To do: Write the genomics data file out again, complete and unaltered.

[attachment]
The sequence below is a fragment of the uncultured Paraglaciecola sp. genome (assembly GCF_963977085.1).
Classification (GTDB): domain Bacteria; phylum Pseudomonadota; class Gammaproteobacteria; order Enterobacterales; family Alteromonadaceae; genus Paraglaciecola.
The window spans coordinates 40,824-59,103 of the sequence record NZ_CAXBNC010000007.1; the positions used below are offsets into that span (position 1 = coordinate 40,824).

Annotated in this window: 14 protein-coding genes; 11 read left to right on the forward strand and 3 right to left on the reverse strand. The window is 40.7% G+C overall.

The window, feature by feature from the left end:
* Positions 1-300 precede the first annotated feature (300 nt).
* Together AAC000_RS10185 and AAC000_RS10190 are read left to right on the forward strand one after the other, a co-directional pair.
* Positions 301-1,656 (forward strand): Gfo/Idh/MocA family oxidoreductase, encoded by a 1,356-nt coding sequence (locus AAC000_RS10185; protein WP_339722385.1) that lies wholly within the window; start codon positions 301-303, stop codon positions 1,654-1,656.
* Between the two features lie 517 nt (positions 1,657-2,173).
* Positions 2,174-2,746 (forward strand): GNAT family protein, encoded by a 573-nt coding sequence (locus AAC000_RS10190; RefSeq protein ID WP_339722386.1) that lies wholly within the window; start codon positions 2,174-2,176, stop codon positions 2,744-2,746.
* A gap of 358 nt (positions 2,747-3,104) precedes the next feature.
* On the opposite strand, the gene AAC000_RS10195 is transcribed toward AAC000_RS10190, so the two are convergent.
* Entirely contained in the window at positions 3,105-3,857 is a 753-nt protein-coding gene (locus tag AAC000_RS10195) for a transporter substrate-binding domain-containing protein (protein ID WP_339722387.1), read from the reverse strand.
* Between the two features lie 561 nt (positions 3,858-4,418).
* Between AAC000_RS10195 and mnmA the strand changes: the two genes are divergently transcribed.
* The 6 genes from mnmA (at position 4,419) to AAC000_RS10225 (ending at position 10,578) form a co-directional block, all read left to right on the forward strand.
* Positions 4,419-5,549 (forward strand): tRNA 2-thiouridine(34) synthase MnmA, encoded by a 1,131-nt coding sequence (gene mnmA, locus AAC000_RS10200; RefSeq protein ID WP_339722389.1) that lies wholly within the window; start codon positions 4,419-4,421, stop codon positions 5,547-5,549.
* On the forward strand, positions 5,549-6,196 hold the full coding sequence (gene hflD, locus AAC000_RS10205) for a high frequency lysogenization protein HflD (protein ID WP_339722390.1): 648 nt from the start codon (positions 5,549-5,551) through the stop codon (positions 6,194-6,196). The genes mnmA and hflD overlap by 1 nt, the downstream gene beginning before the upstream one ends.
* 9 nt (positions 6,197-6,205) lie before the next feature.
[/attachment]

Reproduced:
The sequence below is a fragment of the uncultured Paraglaciecola sp. genome (assembly GCF_963977085.1).
Classification (GTDB): domain Bacteria; phylum Pseudomonadota; class Gammaproteobacteria; order Enterobacterales; family Alteromonadaceae; genus Paraglaciecola.
The window spans coordinates 40,824-59,103 of the sequence record NZ_CAXBNC010000007.1; the positions used below are offsets into that span (position 1 = coordinate 40,824).

Annotated in this window: 14 protein-coding genes; 11 read left to right on the forward strand and 3 right to left on the reverse strand. The window is 40.7% G+C overall.

The window, feature by feature from the left end:
* Positions 1-300 precede the first annotated feature (300 nt).
* Together AAC000_RS10185 and AAC000_RS10190 are read left to right on the forward strand one after the other, a co-directional pair.
* Positions 301-1,656 (forward strand): Gfo/Idh/MocA family oxidoreductase, encoded by a 1,356-nt coding sequence (locus AAC000_RS10185; protein WP_339722385.1) that lies wholly within the window; start codon positions 301-303, stop codon positions 1,654-1,656.
* Between the two features lie 517 nt (positions 1,657-2,173).
* Positions 2,174-2,746 (forward strand): GNAT family protein, encoded by a 573-nt coding sequence (locus AAC000_RS10190; RefSeq protein ID WP_339722386.1) that lies wholly within the window; start codon positions 2,174-2,176, stop codon positions 2,744-2,746.
* A gap of 358 nt (positions 2,747-3,104) precedes the next feature.
* On the opposite strand, the gene AAC000_RS10195 is transcribed toward AAC000_RS10190, so the two are convergent.
* Entirely contained in the window at positions 3,105-3,857 is a 753-nt protein-coding gene (locus tag AAC000_RS10195) for a transporter substrate-binding domain-containing protein (protein ID WP_339722387.1), read from the reverse strand.
* Between the two features lie 561 nt (positions 3,858-4,418).
* Between AAC000_RS10195 and mnmA the strand changes: the two genes are divergently transcribed.
* The 6 genes from mnmA (at position 4,419) to AAC000_RS10225 (ending at position 10,578) form a co-directional block, all read left to right on the forward strand.
* Positions 4,419-5,549 (forward strand): tRNA 2-thiouridine(34) synthase MnmA, encoded by a 1,131-nt coding sequence (gene mnmA, locus AAC000_RS10200; RefSeq protein ID WP_339722389.1) that lies wholly within the window; start codon positions 4,419-4,421, stop codon positions 5,547-5,549.
* On the forward strand, positions 5,549-6,196 hold the full coding sequence (gene hflD, locus AAC000_RS10205) for a high frequency lysogenization protein HflD (protein ID WP_339722390.1): 648 nt from the start codon (positions 5,549-5,551) through the stop codon (positions 6,194-6,196). The genes mnmA and hflD overlap by 1 nt, the downstream gene beginning before the upstream one ends.
* 9 nt (positions 6,197-6,205) lie before the next feature.